• In that fourth inning, Francisco Lindor hit a ball to left field, where Nomar Mazara was playing tonight. Mazara -- who hit an upper-deck home run to right field in the first inning -- should have made the catch, but instead, there were men on first and second with no outs. This became important later, as Jose Ramirez, with two outs in the inning, singled in both runners, tying the game at two runs apiece.
  • Cleveland plated another run in the fifth inning to briefly take the lead, but an offensive barrage gave Texas a 5-3 advantage heading into the sixth.
  • The sixth was where Hamels struggled mightily tonight. He faced six hitters on 28 pitches, giving up a home run to Lindor. No matter, Texas still held a 5-4 lead as Hamels ended his night.
  • Elvis Andrus hit a solid home run to left field to make it 6-4 in the bottom of the seventh. Tony Barnette had worked a scoreless top half of the seventh, and with Matt Bush and Sam Dyson waiting in the fold, a 6-4 lead felt somewhat comfortable.
  • Bush did his part, working a scoreless eighth. Good job, Matt.
  • Sam Dyson, however, continues to be erratic to begin the season. His five earned runs allowed in the ninth bring his ERA on the season to a whopping 72.00 (not a typo), and perhaps most concerning were the back-to-back walks to the ninth and first place hitters in the Cleveland lineup. The first loaded the bases, while the second walked in a run to bring the score to 6-5.
  • Of course, the one thing you can't do is give up a grand slam, which Dyson did to Francisco Lindor. Lindor is one of the most exciting young players in the league, but I'm not sure Rangers fans will be too sad to see him go.
  • 0-3 isn't ideal, and perhaps most concerning has been the inability to shut down games late, but at least there are 159 more of these to go. That might not feel like much consolation right now, but at least there's an off day tomorrow for the club to regroup.

Was the Platoon Play the Right Call?

The Rangers lost a one-run game last night, 4-3 against the Cleveland Indians at home. It was a game Texas had a chance to win at the end.

Down 4-2, Nomar Mazara led off the bottom of the ninth inning with a double, followed by a Mike Napoli RBI double that came mere feet from clearing the center field wall to tie the game. So down a run with no outs and a man on second base, Texas had Rougned Odor, Ryan Rua, and Joey Gallo due up. The prevailing thought, at least in my mind, was that at least one of these guys could get a hit, maybe more.

Rougned Odor ended up striking out on eight pitches, and then manager Jeff Banister made a decision that, according to my Twitter timeline both during and since the game, wasn't very well-liked. He pinch-hit Jurickson Profar for Rua.

It seems that many felt that letting the righty Rua remain in the game would have been a more prudent decision at the time as opposed to getting Profar up as a left-handed bat. And to a certain extent, I get it: While the exact difficulty isn't very well agreed upon, the idea that hitters perform worse coming off the bench than hitters already in the game is backed up by a strong history to prove it. Furthermore, in an era of more specialized bullpens, it's entirely possible that the penalty is even more severe than back in the good ol' days.

And yet, I can't help but think that, despite the ensuing Profar strikeout on a pitch that could have -- maybe should have -- been called a ball, the reasoning behind Banister's decision was sound.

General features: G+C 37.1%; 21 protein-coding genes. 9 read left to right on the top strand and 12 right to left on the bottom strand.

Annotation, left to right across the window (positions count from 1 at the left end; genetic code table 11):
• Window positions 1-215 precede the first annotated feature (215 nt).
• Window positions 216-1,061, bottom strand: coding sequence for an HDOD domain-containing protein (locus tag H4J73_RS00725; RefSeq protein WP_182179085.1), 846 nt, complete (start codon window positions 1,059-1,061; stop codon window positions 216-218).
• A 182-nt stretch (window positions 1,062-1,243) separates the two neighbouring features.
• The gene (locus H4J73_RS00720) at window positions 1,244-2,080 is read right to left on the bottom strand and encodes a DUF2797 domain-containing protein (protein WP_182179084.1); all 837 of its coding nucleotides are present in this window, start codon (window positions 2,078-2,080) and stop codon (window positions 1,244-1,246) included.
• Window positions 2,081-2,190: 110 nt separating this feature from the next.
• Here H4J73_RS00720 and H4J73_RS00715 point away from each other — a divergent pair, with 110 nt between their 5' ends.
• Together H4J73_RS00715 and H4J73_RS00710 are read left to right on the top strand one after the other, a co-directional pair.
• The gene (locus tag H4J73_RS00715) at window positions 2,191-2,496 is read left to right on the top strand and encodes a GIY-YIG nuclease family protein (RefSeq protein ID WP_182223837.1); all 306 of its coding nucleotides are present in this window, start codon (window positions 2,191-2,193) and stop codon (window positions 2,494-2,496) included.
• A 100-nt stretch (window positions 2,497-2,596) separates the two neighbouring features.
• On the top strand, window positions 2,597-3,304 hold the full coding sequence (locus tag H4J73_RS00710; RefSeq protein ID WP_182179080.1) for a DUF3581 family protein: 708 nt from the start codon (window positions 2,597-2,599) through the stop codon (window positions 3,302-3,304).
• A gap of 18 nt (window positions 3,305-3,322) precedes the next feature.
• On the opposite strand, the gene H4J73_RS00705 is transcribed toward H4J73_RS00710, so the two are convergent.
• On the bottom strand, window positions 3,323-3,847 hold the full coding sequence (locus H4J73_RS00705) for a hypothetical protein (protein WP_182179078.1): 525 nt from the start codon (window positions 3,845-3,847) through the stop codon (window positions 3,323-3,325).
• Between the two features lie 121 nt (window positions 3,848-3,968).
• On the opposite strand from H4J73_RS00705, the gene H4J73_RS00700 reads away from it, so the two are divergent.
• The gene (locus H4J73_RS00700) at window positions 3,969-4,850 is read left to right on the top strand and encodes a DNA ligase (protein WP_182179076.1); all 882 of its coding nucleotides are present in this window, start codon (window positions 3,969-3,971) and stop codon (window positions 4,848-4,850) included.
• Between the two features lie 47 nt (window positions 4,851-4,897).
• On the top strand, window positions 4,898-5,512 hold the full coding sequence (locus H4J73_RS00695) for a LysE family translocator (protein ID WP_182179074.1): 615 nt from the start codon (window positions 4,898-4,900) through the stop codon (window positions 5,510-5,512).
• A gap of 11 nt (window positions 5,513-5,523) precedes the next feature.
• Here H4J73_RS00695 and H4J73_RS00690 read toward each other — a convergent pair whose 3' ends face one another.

First, let's consider that Cleveland closer Cody Allen is a right-handed pitcher. In 2016, he faced 124 left-handed hitters and 140 right-handed hitters. The lefties posted up a wOBA 70 points higher than the righties at .292. If we want to put an even finer point on it, opponent slugging percentage was 112 points higher at .382 when the hitter was standing in the left-handed box. That's not nothing, nor is it exactly insignificant.

Moving back over to the Rangers, let's consider Ryan Rua for a moment. Without even considering who you're pinch-hitting for him, it's important to determine, "Should you consider pinch-hitting for him?"

In 2016, Rua took 116 plate appearances against lefties, 153 against righties. Maybe not the largest sample size, but it's the most recent "large" sample we have to work with here. The results? A .337 wOBA against the left-handers and .301 against right-handers. Translated to wRC+ -- where 100 is league average -- that comes in at 107 and 82, respectively. The gap is at least significant. So we have our answer to the question. Yes, maybe you should consider pinch-hitting for Ryan Rua in a late-game situation when it necessitates a platoon advantage.

Enter Jurickson Profar. Profar was abysmal against left-handed pitching in 2016, posting up a wOBA of .212 (wRC+ 21). That's of no consequence at this point in the exercise. The pitcher he was coming in to face was a right-hander, and Profar -- batting out of the left-handed box as a lefty -- put up a .322 wOBA (wRC+ of 97) in 2016 in 231 such plate appearances. So yes, Profar profiles as a guy who should hit right-handed pitching better than Ryan Rua.

And when you're attempting to tie or win a game, you take any advantage you can get, which is exactly what Jeff Banister did. Now, to argue the finer point of whether or not Profar's "pinch hit penalty" was significant enough that Ryan Rua should have hit for himself in that situation is another matter entirely. But on the surface, taking the platoon advantage was probably the right call, even if it didn't work out.

When you play the laws of averages and flip a coin 100 times, you'd expect it to come up heads 50 times and tails 50 times. You wouldn't necessarily expect those to occur one by one in sequence.

So, while I've been one of the more vocal critics of Jeff Banister in the past -- mostly regarding his bullpen usage last season -- I can't really fault him for playing the odds in the second game of 162. It just didn't work out this time.